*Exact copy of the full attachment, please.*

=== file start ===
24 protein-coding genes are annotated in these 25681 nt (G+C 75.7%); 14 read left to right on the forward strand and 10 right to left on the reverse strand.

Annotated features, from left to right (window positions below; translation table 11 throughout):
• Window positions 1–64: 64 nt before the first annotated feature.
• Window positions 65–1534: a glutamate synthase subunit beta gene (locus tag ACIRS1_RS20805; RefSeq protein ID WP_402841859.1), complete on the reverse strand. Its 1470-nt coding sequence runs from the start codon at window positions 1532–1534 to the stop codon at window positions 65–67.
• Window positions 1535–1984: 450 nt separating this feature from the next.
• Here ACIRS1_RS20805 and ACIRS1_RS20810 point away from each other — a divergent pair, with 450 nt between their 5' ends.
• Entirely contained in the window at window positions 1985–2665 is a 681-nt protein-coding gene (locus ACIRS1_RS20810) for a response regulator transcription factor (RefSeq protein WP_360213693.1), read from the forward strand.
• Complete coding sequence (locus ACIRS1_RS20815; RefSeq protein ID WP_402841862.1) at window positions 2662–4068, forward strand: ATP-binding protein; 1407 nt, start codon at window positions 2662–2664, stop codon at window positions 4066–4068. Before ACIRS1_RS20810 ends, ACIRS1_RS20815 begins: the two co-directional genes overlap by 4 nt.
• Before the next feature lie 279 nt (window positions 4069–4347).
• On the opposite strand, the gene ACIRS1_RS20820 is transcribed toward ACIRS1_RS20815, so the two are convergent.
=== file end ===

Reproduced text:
24 protein-coding genes are annotated in these 25681 nt (G+C 75.7%); 14 read left to right on the forward strand and 10 right to left on the reverse strand.

Annotated features, from left to right (window positions below; translation table 11 throughout):
• Window positions 1–64: 64 nt before the first annotated feature.
• Window positions 65–1534: a glutamate synthase subunit beta gene (locus tag ACIRS1_RS20805; RefSeq protein ID WP_402841859.1), complete on the reverse strand. Its 1470-nt coding sequence runs from the start codon at window positions 1532–1534 to the stop codon at window positions 65–67.
• Window positions 1535–1984: 450 nt separating this feature from the next.
• Here ACIRS1_RS20805 and ACIRS1_RS20810 point away from each other — a divergent pair, with 450 nt between their 5' ends.
• Entirely contained in the window at window positions 1985–2665 is a 681-nt protein-coding gene (locus ACIRS1_RS20810) for a response regulator transcription factor (RefSeq protein WP_360213693.1), read from the forward strand.
• Complete coding sequence (locus ACIRS1_RS20815; RefSeq protein ID WP_402841862.1) at window positions 2662–4068, forward strand: ATP-binding protein; 1407 nt, start codon at window positions 2662–2664, stop codon at window positions 4066–4068. Before ACIRS1_RS20810 ends, ACIRS1_RS20815 begins: the two co-directional genes overlap by 4 nt.
• Before the next feature lie 279 nt (window positions 4069–4347).
• On the opposite strand, the gene ACIRS1_RS20820 is transcribed toward ACIRS1_RS20815, so the two are convergent.